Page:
Special Procedures & Anesthesia
If needed, WPH is competently staffed and fully equipped to perform a variety of special procedures during your labor and delivery. These include:
An amniotomy may be necessary if the amniotic sac does not break naturally before or during labor. Following this procedure, which utilizes a special instrument called an amniotic membrane perforator, your contractions may feel stronger. An amniotomy may be needed when your physician or midwife needs to check the amniotic fluid or begin internal fetal monitoring.
A Cesarean delivery may be necessary for the health and well-being of you and/or your baby. In such cases, the baby is lifted out through a cut in the mother's abdomen and uterus. This is usually accomplished through a horizontal incision just above the pubic hairline. In rare instances, a vertical cut from the naval to the pubic area will be made.
Cesarean births are more likely when the baby is very big or the mother's pelvis is very small or if the baby is in a breech position. Cesarean deliveries are also performed in the event of increased fetal risk or abnormalities in the progress of labor.
Your doctor or midwife may perform an episiotomy to prevent the vagina from tearing during birth. it can also help speed delivery and reduce pressure on the head of premature, very large or breech babies.
Following injection of a local anesthetic, the doctor or midwife will make a cut to widen the vaginal opening. This is usually done just before the baby's head emerges.
If your preference is to avoid an episiotomy, you should discuss this possibility with your physician or midwife prior to labor. Here are some suggestions to help your vaginal opening stretch by itself without tearing:
- Sit up, squat with support, or lie on your side to give birth.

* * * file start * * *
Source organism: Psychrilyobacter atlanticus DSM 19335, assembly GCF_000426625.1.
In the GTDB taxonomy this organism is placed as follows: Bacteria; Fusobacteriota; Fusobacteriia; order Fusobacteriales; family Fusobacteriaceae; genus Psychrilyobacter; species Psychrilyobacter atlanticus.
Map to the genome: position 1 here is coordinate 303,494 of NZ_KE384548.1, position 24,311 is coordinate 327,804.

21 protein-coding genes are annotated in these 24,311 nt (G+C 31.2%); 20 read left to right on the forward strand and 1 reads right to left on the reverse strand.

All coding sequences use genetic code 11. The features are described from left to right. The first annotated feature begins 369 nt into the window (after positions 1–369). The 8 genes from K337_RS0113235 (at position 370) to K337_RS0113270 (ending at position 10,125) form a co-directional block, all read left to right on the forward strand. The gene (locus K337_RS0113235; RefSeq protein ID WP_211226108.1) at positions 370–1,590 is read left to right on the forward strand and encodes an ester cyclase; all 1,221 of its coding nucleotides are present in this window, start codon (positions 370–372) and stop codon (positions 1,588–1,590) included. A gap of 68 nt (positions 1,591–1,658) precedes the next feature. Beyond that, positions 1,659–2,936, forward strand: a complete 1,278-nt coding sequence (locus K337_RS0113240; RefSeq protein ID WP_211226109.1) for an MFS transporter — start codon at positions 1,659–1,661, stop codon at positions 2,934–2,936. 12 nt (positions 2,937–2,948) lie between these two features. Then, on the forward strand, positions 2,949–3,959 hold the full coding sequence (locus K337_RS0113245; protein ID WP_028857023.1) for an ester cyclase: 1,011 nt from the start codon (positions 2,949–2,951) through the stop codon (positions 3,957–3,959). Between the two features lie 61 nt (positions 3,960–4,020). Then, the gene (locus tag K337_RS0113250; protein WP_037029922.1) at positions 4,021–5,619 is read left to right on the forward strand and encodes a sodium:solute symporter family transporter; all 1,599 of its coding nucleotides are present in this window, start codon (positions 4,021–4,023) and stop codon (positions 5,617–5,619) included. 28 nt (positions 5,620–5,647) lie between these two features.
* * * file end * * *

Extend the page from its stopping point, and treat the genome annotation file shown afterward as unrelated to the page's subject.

- Bear down gently to ease your baby out slowly.
- Ask your caregiver to lubricate and support the vaginal opening.
Your baby's heartbeat will be monitored frequently during labor. This may be done by external fetal monitoring, utilizing two belts placed around your abdomen. Another option, internal fetal heart monitoring utilizes a thin wire that is gently inserted into the scalp of the fetus to monitor the heartbeat. There is a slight risk of infection or bleeding with this procedure. Internal fetal monitoring devices may be used at the discretion of your physician or midwife and will be discussed with you if the need arises.
Other tools to check your baby's well-being include a fetoscope (a stethoscope specially designed for this purpose) and an ultrasonic doppler, which can magnify the baby's heartbeat. Both devices are used externally and will not cause any discomfort to you or your baby.
Internal uterine monitoring may also be recommended by your doctor or midwife. The strength of your contractions is monitored via a narrow soft catheter that is inserted through the vagina.
Forceps and Vacuum Extraction
Forceps are spoon-like metal instruments that can assist with the delivery during an emergency or if the mother has difficulty pushing the baby out by herself. They can temporarily bruise the baby's face; however, they are not used often. Another alternative, a vacuum extractor, involves a suction cup placed on the baby's head. While it generally does not hurt the baby's face, it can cause some temporary bruising or swelling of the scalp.
VBAC (Vaginal Birth After Cesarean)
It may be possible to deliver a baby vaginally after a cesarean section. Your obstetrician will counsel you about your chances for a VBAC. The staff is very supportive and experienced in helping you through a VBAC.
Anesthesia & Other Medications During Childbirth
White Plains Hospital offers multiple pain relief options during labor. These include labor support, non-pharmacologic measures, and a variety of anesthesiologist-provided services, including epidurals.
For more information about anesthesia services, see the Anesthesia Brochure and the section on anesthesia during childbirth that appears near the end of the brochure.